<name>listener</name>
         <value>org.sonar.java.jacoco.JUnitListener</value>
       </property>
      </properties>
     </configuration>
    </plugin>
   </plugins>
  </build>
 <dependencies>
  <dependency>
   <groupId>org.codehaus.sonar-plugins.java</groupId>
   <artifactId>sonar-jacoco-listeners</artifactId>
   <version>2.3</version>
   <scope>test</scope>
  </dependency>
 </dependencies>
</profile>

A piece of warning around the JaCoCo listener artefact version. Although it is unclear in the documentation, it seems that the best results are obtained when the JaCoCo listener version matches that of the Java plug-in installed in SonarQube. In this case, as the Java plug-in that we have installed in SonarQube is version 2.3, we have used the listener artefact version 2.3. We also tested with listener 1.2 with same good results, but to prevent any future conflict, we recommend keeping versions aligned.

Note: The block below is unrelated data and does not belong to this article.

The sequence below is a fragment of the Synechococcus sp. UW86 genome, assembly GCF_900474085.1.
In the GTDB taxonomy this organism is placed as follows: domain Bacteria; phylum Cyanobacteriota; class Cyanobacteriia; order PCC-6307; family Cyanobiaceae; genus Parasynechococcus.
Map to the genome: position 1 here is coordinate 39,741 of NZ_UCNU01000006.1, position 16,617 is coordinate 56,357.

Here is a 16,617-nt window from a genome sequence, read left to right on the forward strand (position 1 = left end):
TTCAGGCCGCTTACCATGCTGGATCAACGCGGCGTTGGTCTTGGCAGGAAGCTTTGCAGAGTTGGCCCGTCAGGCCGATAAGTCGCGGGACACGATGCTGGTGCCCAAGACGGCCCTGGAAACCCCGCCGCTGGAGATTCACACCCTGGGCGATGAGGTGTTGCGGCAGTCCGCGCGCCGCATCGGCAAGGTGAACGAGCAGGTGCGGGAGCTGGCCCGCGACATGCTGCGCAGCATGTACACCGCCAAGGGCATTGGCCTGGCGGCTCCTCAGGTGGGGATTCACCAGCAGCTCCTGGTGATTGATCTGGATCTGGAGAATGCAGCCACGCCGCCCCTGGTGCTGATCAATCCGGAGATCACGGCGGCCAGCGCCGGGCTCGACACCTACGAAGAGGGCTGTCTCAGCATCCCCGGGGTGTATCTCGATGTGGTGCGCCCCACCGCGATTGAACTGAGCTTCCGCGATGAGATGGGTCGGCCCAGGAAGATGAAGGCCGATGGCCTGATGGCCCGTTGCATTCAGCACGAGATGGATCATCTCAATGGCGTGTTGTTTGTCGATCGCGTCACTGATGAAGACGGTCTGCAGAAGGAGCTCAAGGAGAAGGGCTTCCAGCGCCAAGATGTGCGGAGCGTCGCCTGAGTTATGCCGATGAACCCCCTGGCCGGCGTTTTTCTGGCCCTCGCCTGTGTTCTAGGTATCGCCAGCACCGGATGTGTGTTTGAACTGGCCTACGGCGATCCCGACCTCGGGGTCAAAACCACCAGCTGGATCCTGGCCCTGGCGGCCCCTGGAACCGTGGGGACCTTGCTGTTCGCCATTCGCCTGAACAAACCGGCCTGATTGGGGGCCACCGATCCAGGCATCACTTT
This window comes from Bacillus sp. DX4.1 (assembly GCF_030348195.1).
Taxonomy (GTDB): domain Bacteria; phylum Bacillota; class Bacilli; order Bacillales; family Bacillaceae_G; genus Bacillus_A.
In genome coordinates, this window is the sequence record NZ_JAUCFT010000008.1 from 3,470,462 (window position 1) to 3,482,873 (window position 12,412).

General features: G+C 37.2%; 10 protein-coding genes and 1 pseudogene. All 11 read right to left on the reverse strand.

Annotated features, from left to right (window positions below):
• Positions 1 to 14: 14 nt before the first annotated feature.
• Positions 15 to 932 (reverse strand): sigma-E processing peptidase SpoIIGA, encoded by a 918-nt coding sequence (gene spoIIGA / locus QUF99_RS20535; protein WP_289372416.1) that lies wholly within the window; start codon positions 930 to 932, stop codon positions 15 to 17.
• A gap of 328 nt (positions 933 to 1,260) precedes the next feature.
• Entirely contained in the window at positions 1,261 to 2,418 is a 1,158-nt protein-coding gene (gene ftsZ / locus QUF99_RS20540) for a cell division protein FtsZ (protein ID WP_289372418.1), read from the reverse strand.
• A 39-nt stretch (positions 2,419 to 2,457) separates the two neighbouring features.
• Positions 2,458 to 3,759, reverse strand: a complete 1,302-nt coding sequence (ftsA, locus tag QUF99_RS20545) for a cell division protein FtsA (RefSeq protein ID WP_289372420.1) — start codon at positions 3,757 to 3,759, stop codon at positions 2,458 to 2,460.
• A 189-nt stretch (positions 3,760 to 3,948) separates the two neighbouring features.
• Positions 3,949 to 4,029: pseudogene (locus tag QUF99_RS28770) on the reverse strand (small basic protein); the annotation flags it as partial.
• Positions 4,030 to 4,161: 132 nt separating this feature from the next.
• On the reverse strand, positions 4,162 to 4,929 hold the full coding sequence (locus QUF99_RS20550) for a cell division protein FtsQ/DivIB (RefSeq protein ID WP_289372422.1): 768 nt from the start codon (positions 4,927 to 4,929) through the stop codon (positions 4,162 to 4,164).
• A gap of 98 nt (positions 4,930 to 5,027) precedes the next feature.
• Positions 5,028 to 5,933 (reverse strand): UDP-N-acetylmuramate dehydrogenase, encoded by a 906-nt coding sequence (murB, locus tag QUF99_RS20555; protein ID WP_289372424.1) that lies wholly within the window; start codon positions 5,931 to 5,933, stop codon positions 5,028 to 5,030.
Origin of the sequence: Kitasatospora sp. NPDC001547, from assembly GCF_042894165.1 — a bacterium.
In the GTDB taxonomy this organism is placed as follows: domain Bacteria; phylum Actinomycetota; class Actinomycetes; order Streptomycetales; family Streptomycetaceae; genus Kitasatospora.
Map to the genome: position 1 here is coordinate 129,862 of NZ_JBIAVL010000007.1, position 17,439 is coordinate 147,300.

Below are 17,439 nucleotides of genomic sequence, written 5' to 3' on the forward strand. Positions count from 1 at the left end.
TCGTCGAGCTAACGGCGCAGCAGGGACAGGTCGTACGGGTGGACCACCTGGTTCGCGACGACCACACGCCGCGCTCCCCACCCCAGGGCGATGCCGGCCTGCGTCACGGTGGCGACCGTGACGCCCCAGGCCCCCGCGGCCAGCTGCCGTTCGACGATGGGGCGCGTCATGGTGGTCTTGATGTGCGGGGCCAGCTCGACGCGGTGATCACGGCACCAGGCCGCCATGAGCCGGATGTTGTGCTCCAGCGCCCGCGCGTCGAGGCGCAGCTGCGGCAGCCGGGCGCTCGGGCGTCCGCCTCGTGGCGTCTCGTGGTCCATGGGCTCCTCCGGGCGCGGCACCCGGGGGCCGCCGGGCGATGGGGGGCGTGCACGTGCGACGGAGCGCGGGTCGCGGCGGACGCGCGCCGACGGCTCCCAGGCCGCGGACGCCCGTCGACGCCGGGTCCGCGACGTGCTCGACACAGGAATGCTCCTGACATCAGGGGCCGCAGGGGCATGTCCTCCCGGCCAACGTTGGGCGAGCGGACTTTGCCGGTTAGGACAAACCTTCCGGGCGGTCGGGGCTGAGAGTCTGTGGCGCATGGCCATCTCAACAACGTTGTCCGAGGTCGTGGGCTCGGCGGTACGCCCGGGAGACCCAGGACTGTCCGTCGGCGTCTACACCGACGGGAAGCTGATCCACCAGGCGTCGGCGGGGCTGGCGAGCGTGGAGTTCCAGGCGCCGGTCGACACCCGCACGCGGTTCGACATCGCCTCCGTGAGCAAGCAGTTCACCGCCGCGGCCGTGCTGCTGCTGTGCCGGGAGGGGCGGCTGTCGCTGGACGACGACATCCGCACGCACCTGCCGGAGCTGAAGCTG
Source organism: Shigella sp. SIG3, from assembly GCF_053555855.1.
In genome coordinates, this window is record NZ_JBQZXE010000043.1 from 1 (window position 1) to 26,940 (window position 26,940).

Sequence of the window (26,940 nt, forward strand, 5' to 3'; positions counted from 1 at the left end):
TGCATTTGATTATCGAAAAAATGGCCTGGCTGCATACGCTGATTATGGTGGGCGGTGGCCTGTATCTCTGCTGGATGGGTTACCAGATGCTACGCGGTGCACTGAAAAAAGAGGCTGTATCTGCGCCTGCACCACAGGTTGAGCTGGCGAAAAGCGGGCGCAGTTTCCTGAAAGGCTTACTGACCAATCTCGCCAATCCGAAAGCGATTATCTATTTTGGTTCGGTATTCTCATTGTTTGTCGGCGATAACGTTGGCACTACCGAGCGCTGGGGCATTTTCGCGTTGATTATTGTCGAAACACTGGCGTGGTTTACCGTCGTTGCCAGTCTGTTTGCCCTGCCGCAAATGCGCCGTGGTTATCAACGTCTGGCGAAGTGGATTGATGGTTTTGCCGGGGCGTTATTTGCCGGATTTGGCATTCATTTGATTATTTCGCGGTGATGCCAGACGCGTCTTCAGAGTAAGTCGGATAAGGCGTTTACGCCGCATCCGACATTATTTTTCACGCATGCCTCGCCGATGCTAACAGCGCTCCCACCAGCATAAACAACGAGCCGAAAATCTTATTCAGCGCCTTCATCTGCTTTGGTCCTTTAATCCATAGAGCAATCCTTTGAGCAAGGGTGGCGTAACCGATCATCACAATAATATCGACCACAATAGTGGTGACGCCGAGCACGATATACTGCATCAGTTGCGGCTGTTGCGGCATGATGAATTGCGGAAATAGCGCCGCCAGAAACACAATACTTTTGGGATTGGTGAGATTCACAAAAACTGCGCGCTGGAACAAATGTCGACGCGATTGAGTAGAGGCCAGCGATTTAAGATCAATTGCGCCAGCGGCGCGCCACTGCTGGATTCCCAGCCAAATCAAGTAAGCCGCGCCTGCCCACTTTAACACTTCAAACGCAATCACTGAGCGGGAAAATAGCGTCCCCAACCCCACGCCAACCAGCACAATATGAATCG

Running the Analysis

Once the changes in the project configuration are done, you just need to re-execute a SonarQube analysis to see the new reports.

Depending on which SonarQube Java version you have installed, the configuration differs a bit.

Running the Analysis in Older Versions

When the Java plug-in version in use is 2.1 or an earlier version, the profile should be enabled when the analysis executes, and only when the analysis executes. This means that it is now a requirement to launch the sonar:sonar goal as a separate Maven build (it was recommended to do so, but in many cases you could execute all the targets in one run). In the case of our version of Pet Clinic:

>mvn clean verify -P cargo-tomcat,selenium-tests,jmeter-tests
>mvn sonar:sonar -P coverage-per-test

If your build is triggered by a Jenkins job, then the new profile should be added to the post-build action as can be seen in this screenshot: sonar-post-build

Running the Analysis in Newer Versions

When the Java plug-in version in use is 2.2 or newer, code coverage is no longer executed during the analysis. Therefore you should configure the build to gather the code coverage metrics first:

>mvn clean org.jacoco:jacoco-maven-plugin:0.7.0.201403182114:prepare-agentverify -P coverage-per-test,cargo-tomcat,selenium-tests,jmeter-tests
>mvn sonar:sonar -P coverage-per-test